MANCHESTER IS CHANGING,
changing and changing all the time - and not all for the better.
Let's go for a walk around the city centre and see what's
happening in late August 2000, and anything else that's interesting
along the way...
NATIONAL BUILDINGS, PARSONAGE GARDENS, were the offices of
National Vulcan, until their merger with Royal Sun Alliance
The building, constructed in 1905, was sold, along with the
1960's extension, for conversion into luxury apartments. In
late August 2000, the apartments, priced at 110,000 to 1,000,000
are nearing completion.
It will be nice to see people living in the city centre,
but most city centre apartments are beyond the reach of nearly
all residents of the Manchester conurbation, which has some
of the worst areas of poverty in the UK. The Labour-dominated
local authority appears to have left the city centre property
market open to private speculators and hasn't promoted the
idea of a mix of social and privately owned housing. Isn't
this an abandonment of Labour's core principles?
The city centre will become the exclusive preserve of highly-paid
"DINKY"s - 'double income no kids yet' - that's unless the
over-supply of high priced apartments leads to a crash in
the city centre residential property market - a distinct possibility
in my opinion.
VICTORIA STATION Victoria Station as we see it today is the
result of redevelopment carried out in the 1990's. The Nynex
Arena, renamed the Manchester Evening News Arena, was built
above the north west side of the station.
Here we see the platform which was once the longest in Europe,
running from Victoria through to Exchange Station. When Exchange
Station was closed in 1969, the part of the platform in that
station disappeared. The footbridge just visible in the distance,
is one of the few remnants of a once busy station.
In this picture we see one of the diesel powered twin unit
trains which run on many local routes. Little more than a
bus on wheels, with their poor standard of design and uncomfortable
seats, they have for many years been a compelling reason for
people not to use the railway. Trams will replace these railcars
when lines to Oldham and Rochdale are converted for use by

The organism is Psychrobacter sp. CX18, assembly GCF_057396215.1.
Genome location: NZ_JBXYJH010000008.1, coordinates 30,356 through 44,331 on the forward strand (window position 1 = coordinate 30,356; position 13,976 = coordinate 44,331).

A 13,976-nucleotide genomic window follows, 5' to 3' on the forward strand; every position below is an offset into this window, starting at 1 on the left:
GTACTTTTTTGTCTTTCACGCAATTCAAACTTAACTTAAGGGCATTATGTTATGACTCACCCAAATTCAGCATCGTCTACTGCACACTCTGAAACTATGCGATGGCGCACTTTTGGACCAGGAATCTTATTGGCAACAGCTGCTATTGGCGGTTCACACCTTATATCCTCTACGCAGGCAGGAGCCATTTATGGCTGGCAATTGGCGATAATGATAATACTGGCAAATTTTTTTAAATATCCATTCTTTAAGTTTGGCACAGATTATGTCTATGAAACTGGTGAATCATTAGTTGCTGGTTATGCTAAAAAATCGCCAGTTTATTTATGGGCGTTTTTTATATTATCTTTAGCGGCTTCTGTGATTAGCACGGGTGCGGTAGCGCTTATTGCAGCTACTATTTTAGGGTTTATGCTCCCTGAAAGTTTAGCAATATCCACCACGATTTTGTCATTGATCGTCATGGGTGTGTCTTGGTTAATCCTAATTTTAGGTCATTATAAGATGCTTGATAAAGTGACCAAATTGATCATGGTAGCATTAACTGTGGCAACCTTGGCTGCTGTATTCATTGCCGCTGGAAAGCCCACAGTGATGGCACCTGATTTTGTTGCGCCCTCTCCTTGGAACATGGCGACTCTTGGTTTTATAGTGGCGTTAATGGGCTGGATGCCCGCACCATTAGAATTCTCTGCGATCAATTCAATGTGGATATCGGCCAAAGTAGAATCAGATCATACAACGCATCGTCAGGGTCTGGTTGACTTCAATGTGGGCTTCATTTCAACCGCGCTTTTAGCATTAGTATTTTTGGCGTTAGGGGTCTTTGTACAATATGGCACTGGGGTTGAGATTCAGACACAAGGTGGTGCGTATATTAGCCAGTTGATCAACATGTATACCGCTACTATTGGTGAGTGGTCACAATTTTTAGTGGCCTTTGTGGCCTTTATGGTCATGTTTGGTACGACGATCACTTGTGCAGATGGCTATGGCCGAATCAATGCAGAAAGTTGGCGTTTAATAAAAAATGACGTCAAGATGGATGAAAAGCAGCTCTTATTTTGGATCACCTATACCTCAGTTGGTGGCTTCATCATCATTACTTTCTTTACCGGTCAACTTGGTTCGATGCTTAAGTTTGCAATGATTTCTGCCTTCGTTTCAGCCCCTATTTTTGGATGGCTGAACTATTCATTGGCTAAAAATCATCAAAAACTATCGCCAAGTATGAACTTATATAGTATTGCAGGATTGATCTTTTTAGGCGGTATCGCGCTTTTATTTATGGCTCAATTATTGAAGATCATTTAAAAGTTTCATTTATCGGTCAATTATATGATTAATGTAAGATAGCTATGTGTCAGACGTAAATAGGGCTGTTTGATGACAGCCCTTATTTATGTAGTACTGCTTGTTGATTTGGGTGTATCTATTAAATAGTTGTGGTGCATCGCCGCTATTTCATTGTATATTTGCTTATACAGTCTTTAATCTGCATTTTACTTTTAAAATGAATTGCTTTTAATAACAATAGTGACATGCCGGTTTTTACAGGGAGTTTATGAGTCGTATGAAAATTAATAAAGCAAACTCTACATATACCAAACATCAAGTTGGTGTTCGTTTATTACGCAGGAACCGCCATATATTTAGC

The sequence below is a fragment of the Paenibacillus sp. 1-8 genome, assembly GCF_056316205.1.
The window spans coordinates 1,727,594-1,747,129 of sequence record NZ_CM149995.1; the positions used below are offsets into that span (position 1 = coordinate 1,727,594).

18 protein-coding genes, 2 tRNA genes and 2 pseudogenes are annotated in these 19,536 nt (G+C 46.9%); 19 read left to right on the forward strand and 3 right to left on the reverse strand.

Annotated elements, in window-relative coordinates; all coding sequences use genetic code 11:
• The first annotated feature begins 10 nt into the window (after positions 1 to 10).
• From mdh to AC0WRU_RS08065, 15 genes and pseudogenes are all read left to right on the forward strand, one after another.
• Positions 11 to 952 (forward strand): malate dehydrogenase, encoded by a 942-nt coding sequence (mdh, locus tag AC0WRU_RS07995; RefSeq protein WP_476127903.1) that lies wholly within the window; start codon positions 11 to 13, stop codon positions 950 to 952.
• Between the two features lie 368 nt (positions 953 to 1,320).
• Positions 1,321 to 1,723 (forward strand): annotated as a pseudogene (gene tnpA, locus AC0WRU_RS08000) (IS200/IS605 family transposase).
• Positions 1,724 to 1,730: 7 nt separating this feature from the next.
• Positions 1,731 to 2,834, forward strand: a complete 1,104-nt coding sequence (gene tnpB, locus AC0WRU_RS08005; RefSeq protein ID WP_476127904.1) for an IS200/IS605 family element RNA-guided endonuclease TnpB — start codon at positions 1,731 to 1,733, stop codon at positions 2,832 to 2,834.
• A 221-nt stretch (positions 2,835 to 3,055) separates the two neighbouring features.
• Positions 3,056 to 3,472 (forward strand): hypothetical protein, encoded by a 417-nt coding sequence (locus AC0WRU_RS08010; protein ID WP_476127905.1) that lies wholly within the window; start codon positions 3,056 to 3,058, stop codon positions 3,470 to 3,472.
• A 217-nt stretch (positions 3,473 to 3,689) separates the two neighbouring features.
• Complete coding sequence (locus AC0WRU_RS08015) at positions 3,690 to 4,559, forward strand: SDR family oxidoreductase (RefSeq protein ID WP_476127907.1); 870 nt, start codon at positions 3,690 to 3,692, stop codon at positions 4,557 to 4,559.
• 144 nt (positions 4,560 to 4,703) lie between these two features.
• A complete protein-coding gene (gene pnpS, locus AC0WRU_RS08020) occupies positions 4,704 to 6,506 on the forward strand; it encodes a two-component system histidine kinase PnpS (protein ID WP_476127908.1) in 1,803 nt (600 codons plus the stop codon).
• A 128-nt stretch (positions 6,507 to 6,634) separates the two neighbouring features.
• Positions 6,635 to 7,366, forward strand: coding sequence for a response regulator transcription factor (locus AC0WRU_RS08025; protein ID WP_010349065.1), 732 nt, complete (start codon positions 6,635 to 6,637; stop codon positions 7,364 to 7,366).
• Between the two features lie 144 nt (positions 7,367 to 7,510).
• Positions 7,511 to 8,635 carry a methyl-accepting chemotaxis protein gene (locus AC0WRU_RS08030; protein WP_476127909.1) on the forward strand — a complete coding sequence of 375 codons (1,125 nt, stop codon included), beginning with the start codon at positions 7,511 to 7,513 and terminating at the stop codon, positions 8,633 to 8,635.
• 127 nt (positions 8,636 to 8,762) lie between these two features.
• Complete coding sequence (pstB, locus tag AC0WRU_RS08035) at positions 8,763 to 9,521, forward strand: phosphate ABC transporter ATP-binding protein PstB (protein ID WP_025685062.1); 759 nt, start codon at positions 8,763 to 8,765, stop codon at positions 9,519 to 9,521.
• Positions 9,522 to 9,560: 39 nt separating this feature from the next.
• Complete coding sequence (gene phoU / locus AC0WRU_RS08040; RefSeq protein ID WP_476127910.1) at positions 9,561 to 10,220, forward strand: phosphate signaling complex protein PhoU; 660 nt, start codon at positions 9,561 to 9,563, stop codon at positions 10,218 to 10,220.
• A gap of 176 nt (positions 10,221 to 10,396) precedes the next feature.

EXCHANGE SQUARE is named after the Corn Exchange and is a
creation of the post-IRA bomb redevelopment of the city centre.
This area used to be a busy road junction, used by buses
and other traffic. Now it's a pedestrian precinct remodelled
Millennium style in a design by American urban landscape designer
Martha Schwarz. Part of her design was the water feature with
stepping stones. It's a recreation of the river which flowed
through medieval Manchester, giving the street name "Hanging
Workmen are maintaining the feature, cleaning the filters
clogged with rubbish and bits of chewing gum - City centre
water features are often costly for local authorities to maintain,
and can start to collect rubbish.
On the left is the Corn Exchange, and straight ahead, the
Printworks. Both these buildings have been converted to new
THE CLOCK on the roof of the Printworks, so named because
of its former use as newspaper offices, is seen here in close-up.
In the background is the CIS tower, built 1962.
The Printworks looks like it is going to be an exciting and
popular attraction - there will be a multiplex cinema with
Manchester's first Imax screen, as well as restaurants, night
clubs and shops. I like the way the developers have incorporated
the building's former use into its new identity.
THE HARD ROCK CAFE is one of the most famous names in showbiz
eateries. A new restaurant will be opened in Manchester in
the Printworks complex.
In late August 2000, a giant neon guitar sign mounted on
the Printworks facade was switched on, providing advance publicity
for the restaurant. It's nice to see neon signs returning
to Manchester, and I hope to see more.
There's no more powerful symbol of an exciting nighttime
city than neon signs, as visitors to New York, Hong Kong and
Piccadilly Circus London, will testify.
THE CORN EXCHANGE was opened in 1905, on a triangular site
which was once at the heart of Manchester's provisions trade.
In recent years it was used as a covered market, home to 'alternative'
style traders selling second hand books, records, comics and
The IRA bomb in 1996 put an end to all that, causing massive
damage to the building and the expulsion of the traders. The
building was given a thorough repair and renovation job, and
re-opened on Monday 21 August 2000 as "The Triangle" Here
we see a composite panorama of the revamped interior.
THE CORN EXCHANGE was officially re-opened as 'The Triangle'
on 21 August 2000, after an extensive renovation job.
One part of the building which had suffered extensively in
the IRA bomb was the domed glass roof, which we see here after
repair and renovation.
I remember the Corn Exchange during the 1980's when it housed
alternative traders. The building was virtually unchanged
since its opening in 1906 and was full of period charm.
The post 1996 renovation job has turned a characterful old
Manchester building full of the vitality of Manchester's post-Ship
Canal boom years, into a bland and characterless shopping
mall, decorated in sterile contemporary style and indistinguishable
from any other shopping mall anywhere else in the world, apart
from its triangular shape.
Even the name change reflects the loss of character - from
"The Corn Exchange", with its connotations of agriculture,
commodities, and lively trade - a key part of Manchester's
heritage - to "The Triangle" - a three sided geometrical figure,
or a very marginal and insignificant orchestral instrument
(apologies to triangle players).
The loss of the Corn Exchange is one more reason for tourists
not to come and visit Manchester.